Well, it has been an interesting time on the TVR front. Most recently, I have been dealing with one of those “why did I start this” jobs on the car.
One of the first things I did after failing the WOF inspection was to order some new tyres. The old tyres, although both a good brand (Dunlop) and near new tread, were as hard as rocks, slippery as anything, starting to crack, the wrong size, and were flat-spotted. Its no surprise really, they were about 10 years old.
The spare was even worse, I suspect it may have been from 1986, as its a long-obsolete model (Good Year Eagle NCT 60, the original spec tyre for the TVR), the rubber felt like plastic, and the date stamp was 196 without an arrow (the arrow indicates it’s from the 90s, and a three-digit number indicates its pre-2000).
After much deliberation, I decided to revert back to the standard size all around, at a “low profile” 205/60R14. The old rears were 215/65R14, so not only wider but also a lot taller (about 16mm taller than standard). This always looked a bit wrong to me; too much sidewall.
I don’t know if the reason for the size change was just because of what was on hand, or if there was a deliberate choice to do it, but Its not my thing. I did have some issue getting the original size; there wasn’t a lot of options for brands, but I chose to go with a tyre that’s a decent economy tyre. No, it’s not as good as a performance tyre, but options were limited, as was my budget, and at the price I got these for it was hard to say no. A decent new economy tyre is better than any old, hard, performance tyre.
The tyre I chose was a Nexen CP672. It has good reviews, is a modern Korean made tyre, and Nexen is OEM fit on some Hyundai and Kia cars, so it can’t be all bad. At least it’s not a Chinese ditch-finder.
With the new tyres fitted, it was time to tackle the reason I failed the WOF. The front lower ball joints.
I struggled around a bit on the first one, but worked out some tips that made the second a lot quicker and easier.
First, this job sucks. It’s messy, it’s hard to access, and takes more than your usual spanner set to do.
The split pin in the nut was my first issue. It was old and properly rusted into the hole. After a lot of faffing about trying to hammer it out with a punch, and then trying to smash it up with a chisel, the easiest way for me to remove it wasn’t to remove it at all, but to chop the tails off, slip a spanner on the nut and swing off it until the nut cut through the split pin. You can see the split pin remains still in the hole, about halfway down the thread. Both the nut, and the joint are junk, so not an issue.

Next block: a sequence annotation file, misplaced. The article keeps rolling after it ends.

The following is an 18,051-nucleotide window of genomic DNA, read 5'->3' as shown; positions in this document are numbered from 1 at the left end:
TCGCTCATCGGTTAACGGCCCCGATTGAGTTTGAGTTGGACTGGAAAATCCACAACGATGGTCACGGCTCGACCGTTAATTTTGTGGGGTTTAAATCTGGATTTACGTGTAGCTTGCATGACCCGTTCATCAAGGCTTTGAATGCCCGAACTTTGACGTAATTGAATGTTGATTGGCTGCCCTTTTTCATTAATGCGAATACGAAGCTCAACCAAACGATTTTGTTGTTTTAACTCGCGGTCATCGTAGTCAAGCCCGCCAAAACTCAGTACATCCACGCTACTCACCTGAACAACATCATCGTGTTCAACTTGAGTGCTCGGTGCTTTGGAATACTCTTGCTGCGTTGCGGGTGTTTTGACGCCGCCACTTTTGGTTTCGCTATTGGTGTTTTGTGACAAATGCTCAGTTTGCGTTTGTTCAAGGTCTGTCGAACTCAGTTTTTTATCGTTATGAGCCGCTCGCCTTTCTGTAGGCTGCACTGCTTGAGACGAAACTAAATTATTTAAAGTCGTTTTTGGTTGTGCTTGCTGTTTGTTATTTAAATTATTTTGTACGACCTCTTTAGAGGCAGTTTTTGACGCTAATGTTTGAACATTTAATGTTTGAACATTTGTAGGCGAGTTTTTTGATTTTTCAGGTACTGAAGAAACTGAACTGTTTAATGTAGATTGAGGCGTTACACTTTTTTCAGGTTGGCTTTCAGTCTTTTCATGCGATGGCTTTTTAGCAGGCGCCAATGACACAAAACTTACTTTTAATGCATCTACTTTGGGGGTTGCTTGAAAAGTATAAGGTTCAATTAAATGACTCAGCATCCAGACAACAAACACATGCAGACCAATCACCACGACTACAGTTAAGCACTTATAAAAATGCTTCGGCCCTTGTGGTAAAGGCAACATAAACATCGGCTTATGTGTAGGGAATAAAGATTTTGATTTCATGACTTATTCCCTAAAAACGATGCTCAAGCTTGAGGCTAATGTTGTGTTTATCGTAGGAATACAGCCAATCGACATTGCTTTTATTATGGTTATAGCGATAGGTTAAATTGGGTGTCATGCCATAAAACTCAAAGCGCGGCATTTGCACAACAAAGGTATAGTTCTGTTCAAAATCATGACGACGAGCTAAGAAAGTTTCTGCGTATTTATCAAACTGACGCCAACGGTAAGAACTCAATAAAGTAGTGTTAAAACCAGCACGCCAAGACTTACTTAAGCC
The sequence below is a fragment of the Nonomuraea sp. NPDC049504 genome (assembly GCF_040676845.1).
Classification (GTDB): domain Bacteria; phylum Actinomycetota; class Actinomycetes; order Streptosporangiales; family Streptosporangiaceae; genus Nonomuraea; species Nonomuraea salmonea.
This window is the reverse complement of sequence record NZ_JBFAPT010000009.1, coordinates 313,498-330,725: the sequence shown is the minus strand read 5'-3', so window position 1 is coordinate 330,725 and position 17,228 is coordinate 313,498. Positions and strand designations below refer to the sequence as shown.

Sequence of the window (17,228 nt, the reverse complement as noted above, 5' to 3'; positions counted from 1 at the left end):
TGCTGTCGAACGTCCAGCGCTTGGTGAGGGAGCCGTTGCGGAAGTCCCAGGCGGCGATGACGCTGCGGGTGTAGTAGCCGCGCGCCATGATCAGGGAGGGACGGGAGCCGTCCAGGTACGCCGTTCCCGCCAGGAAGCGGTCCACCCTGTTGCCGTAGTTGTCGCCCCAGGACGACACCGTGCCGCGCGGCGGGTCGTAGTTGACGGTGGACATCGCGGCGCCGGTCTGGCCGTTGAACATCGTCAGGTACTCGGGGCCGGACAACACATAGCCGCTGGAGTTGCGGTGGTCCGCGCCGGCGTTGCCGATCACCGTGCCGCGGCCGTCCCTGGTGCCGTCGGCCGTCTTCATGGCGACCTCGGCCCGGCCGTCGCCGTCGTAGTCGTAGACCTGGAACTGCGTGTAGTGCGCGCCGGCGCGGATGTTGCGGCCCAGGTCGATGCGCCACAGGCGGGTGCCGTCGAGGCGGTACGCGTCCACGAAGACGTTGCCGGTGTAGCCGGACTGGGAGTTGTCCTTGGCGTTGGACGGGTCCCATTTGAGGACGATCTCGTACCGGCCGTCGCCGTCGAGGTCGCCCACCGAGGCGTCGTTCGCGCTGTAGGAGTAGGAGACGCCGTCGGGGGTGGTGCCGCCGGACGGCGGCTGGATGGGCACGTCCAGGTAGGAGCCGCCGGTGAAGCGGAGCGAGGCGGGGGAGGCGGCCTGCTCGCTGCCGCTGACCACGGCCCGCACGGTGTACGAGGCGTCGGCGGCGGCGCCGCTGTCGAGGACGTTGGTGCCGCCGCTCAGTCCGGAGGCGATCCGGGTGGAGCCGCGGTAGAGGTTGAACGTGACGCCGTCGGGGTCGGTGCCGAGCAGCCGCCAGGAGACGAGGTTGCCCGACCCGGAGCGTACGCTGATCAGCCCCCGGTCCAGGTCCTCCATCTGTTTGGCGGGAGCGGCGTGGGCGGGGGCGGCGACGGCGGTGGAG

Now, if you have a ball joint splitter, go ahead and use it to split the ball joint, otherwise use the BFH and hit the knuckle with a few sharp hits, and the taper should pop. I found jacking the hub up helps to put pressure on the taper and make it easier to pop.
You can see in the above photo I have removed the two bolts from the tie bar. This wasn’t smart, it was a real pain to line it back up again, what I did on the second one was to use a clamp and hold the bar into place on the arm, and leaving the nut-less bolts in the holes to align it
Next, undo the nut off the tie rod end and release the taper. Move the tie rod out of the way. Now for the fun part, grab your grinder, and grind the top of the rivets down so they are as low as possible, and flat.
Use a punch to mark the center of the rivet, and using plenty of cutting oil, starting with a small drill bit, drill through the rivet. Work your way up to a larger bit. After a couple of different sizes I changed to a step drill. Take care not to enlarge the hole in the arm.
Now refit the new joint from the underside of the arm. Make sure everything lines up, and leave all the bolts loose until everything is aligned and in place. Once all the bolts are in, tighten them all up. The two large nuts want to be 58-68NM, whilst the little ones don’t have a torque setting, so just do them up tight.
Now for another fun part, getting the hub back onto the taper. I found this to be too much of an arm-full, so used a jack between the two arms to lift the upper arm and lower the knuckle over the stud. Not a Ford/TVR approved method, I’m sure, but it worked well.
And then you refit the nut. The Nylock was a pain to fit as until it cut through the nylon it kept trying to spin the balljoint, but I got there in the end. There is a torque setting, but I couldn’t get a torque wrench in there, so settled for bloody tight with a spanner.
With both sides done, on went the wheels with new tyres, and it was time for a shakedown.